I've Got the Light of Freedom: The Organizing Tradition and the Mississippi Freedom Struggle, With a New Preface

I ve Got the Light of Freedom The Organizing Tradition and the Mississippi Freedom Struggle With a New Preface This momentous work offers a groundbreaking history of the early civil rights movement in the South with new material that situates the book in the context of subsequent movement literature

  • Title: I've Got the Light of Freedom: The Organizing Tradition and the Mississippi Freedom Struggle, With a New Preface
  • Author: Charles M. Payne
  • ISBN: 9780520251762
  • Page: 384
  • Format: Paperback
  • This momentous work offers a groundbreaking history of the early civil rights movement in the South with new material that situates the book in the context of subsequent movement literature.

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      Posted by:Charles M. Payne
      Published :2019-01-11T10:26:24+00:00

    About "Charles M. Payne"

    1. Charles M. Payne

      Charles M Payne is the Frank P Hixon Distinguished Service Professor in the School of Social Service Administration at the University of Chicago, where he is also an affiliate of the Urban Education Institute.

    701 thoughts on “I've Got the Light of Freedom: The Organizing Tradition and the Mississippi Freedom Struggle, With a New Preface”

    1. "In the minds of untold numbers of Americans, for example, the Reverend Dr. Martin Luther King Jr was the civil rights movement. Thought it up, led it, produced its victories, became its sole martyr. Schoolchildren- including Black schoolchildren- are taught this."-Fred PowledgeCharles Payne's 'I've Got the Light of Freedom' reconstructs a history that holds a more accurate depiction of the African-American Civil Rights Movement. He devotes his book to the working class people who were mostly re [...]


    2. Page 273 (my book)Residents of the Delta may have seen the civil rights movement as a sign that God was stirring.Page 124For SNCC [Student Non-violent Coordinating Committee], the Kennedy administration increasingly came to symbolize a callous and cynical preference for political expediency over law and common decency. At Herbert Lee’s funeral, his wife came up to Bob Moses and Chuck McDew [both of SNCC] and shouted at them “You killed my husband! You killed my husband!” She was saying wha [...]


    3. A friend recommended this to me and she was right: it's a really important work of oral history and a history of civil rights organizing, among groups like SNCC, COFO during the 1960s, and the NAACP in the 1950s. What was so stark to me, was that a simple, and non-radical idea, the idea of people being able to cast votes for whom they wanted to represent them, was held as such a radical and destructive idea by the white south (and north, for that matter). Payne did extensive work to uncover the [...]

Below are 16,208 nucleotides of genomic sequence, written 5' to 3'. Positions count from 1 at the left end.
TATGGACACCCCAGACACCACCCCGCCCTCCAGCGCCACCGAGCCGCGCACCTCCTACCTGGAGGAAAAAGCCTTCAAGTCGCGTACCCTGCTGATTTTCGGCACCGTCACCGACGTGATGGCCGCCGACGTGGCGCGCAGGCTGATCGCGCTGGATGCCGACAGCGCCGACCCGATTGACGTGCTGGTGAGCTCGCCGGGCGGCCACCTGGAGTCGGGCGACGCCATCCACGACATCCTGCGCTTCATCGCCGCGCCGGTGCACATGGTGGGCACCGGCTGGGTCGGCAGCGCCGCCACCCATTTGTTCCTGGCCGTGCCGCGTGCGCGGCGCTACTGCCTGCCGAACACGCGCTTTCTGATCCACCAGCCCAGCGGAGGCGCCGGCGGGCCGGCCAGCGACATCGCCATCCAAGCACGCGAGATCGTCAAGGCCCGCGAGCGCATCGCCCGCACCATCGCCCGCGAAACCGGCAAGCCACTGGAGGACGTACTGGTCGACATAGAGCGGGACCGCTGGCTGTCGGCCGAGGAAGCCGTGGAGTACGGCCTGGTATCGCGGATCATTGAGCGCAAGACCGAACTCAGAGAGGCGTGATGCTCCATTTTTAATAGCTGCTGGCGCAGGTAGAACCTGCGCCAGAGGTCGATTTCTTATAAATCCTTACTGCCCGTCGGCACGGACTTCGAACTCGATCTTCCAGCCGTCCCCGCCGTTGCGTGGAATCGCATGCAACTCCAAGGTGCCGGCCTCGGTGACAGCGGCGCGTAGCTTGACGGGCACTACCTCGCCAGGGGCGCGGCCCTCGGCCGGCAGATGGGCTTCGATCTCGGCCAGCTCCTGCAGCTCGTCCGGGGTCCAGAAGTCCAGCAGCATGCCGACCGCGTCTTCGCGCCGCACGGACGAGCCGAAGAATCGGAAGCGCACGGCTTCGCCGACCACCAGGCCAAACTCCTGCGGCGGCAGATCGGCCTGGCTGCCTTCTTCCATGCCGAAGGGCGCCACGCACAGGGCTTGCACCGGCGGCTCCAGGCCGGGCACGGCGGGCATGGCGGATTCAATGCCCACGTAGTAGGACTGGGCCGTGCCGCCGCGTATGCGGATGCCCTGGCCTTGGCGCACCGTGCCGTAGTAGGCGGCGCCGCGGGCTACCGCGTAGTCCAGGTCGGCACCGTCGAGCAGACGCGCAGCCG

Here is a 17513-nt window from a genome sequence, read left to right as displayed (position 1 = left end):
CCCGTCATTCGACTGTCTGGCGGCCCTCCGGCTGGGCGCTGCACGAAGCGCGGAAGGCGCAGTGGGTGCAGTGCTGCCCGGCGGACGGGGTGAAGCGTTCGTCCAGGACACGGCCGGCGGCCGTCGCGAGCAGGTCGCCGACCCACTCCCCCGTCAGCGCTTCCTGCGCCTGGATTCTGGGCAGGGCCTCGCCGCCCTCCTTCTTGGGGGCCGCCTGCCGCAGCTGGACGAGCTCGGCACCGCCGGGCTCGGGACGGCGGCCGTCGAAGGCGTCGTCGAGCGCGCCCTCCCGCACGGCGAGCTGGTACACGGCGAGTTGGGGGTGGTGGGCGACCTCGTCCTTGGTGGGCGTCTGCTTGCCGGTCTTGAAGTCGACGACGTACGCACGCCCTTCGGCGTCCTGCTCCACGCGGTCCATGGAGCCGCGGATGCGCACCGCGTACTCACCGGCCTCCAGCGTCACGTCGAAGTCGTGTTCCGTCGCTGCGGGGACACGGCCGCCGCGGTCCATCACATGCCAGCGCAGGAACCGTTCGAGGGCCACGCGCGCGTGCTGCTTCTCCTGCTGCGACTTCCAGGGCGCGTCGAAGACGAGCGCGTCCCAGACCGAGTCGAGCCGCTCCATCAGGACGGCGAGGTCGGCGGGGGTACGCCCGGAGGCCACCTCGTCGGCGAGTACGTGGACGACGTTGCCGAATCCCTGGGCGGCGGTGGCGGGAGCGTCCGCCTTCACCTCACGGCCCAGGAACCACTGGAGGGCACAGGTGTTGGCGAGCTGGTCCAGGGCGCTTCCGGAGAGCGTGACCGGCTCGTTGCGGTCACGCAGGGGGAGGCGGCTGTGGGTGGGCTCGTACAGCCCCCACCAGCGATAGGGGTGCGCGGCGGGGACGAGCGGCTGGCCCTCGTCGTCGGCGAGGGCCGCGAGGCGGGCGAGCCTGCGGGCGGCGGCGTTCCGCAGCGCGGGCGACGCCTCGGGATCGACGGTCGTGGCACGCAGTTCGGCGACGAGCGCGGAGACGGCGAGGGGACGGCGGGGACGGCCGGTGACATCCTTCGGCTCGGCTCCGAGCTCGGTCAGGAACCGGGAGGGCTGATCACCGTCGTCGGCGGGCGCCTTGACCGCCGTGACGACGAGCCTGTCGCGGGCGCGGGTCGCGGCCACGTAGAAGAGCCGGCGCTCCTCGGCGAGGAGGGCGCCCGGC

4. This is an excellent book. It focuses is on the community organizing tradition – as opposed to the more high profile community mobilization tradition of King and others – and its importance to the civil rights movement. It's centered around Greenwood, Mississippi and the role that SNCC (though others such as CORE, SCLC, and the NAACP) played, in the face of repression (both violent and not) from whites and what was at first reluctance from black locals (though many SNCC organizers were South [...]


    5. To my mind, one of the best books in the enormous field of civil rights history. It has the unfortunate, distinct "gender" chapter. But Payne's primary research, historiographical framework, and final chapter, "The Rough Draft of History," on media and the narrativizing of the Movement, make this a stellar book.


    6. Useful and detailed descriptions of the organizing model developed through experimentation, especially in Greenwood. Thought that some of the later chapters on the dissolution of SNCC could have benefited from a clearer "who benefits" analysis rather than generalizations about "community." Thanks Virginia for the recommendation!


    7. Civil Rights History, if it's true to its calling, is poignant and eerie, recalling a time in our nation's history that was, in many ways, incredibly subtle, nuanced and haunting. History, by its very nature, is contextual, a product of a unique space and time, all with its own peculiar dynamics. Charles Payne's book may well go down as the most sensitive, honest, sagacious, complex and comprehensive analysis of the Movement period that has ever been written. Payne manages to pull all of this of [...]


    8. In light of the NAACP's 100th anniversary, I thought it was important to write a quick review of this important book, which in essence describes the decades of work by NAACP and other civil rights organizations in setting the foundation for the Mississippi Freedom Movement. That movement animated so many people's courage and animus: dispossessed sharecroppers in the Delta region fearful an attempt to vote would threaten their livelihood; college kids from white suburbia set upon contributing to [...]


    9. my favorite part of this book is its reliance on primary source material and its willingness to include it in the text. it's really quite brilliant and points out a lot of ways that the civil rights movement of the 60s was more than what we know of from our basic history classes. there's also the element of incorporating what the movement meant to people that you don't necessarily think of - union workers, etc. it's grand in its ambition and scope, and i'm happy to say, it's basically successful [...]




    10. Thorough, compelling, amazing account of grassroots organizing in Mississippi. Starts in the 1940s and carries through well after the 1960s upsurge. Just great.


    11. I cant even articulate how much this book means to me. As a young organizer, it helped shape and develop me more than any training or workshop ever has or will!


    12. Payne seeks to illustrate the slow build organizing style of the Mississippi Freedom movement over the course of nearly thirty years that altered the racial power relations of Mississippi. Payne argued that it make its most headway in the early 1960s as the organizers built upon earlier traditions of activism that challenged the racial regime of terror and order. Beginning with descriptions of lynchings of the 1930s, he notes that public executions of black people in Mississippi began to change [...]


    13. Wow! So fantastic to read a detailed, bottom-up analysis of the civil rights movement from the 1950s through early 1960s in Mississippi. I particularly loved reading about Ella Baker’s organizing style, and comparing that to work I’ve been involved with or witnessed. She’s awesome, and I aspire to do more to follow her tradition. I also hope to read more about her specifically. More generally, reading this book made me realize how little I knew about the civil rights movement. The discussi [...]